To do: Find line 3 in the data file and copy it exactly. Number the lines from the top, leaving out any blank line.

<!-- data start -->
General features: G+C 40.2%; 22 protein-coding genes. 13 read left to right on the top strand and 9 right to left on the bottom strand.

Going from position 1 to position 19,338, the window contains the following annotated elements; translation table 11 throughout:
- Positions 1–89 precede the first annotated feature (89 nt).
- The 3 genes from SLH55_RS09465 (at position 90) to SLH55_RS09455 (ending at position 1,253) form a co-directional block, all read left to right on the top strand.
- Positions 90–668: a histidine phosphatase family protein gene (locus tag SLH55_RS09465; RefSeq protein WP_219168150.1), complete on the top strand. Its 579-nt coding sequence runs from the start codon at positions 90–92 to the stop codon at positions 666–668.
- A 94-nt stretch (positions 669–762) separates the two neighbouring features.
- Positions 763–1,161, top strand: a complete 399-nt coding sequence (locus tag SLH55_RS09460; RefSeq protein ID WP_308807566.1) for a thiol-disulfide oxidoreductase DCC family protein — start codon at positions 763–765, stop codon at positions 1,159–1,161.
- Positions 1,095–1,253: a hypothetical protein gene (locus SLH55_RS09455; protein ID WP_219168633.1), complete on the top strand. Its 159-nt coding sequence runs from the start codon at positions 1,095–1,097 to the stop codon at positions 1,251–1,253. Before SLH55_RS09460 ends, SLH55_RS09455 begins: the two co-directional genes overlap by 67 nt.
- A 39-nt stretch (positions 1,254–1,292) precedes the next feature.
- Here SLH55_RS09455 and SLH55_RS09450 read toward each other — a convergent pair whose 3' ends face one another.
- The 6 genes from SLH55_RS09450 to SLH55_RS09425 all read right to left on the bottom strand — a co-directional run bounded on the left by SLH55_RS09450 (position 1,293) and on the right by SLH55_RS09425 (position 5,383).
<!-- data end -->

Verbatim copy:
- Positions 1–89 precede the first annotated feature (89 nt).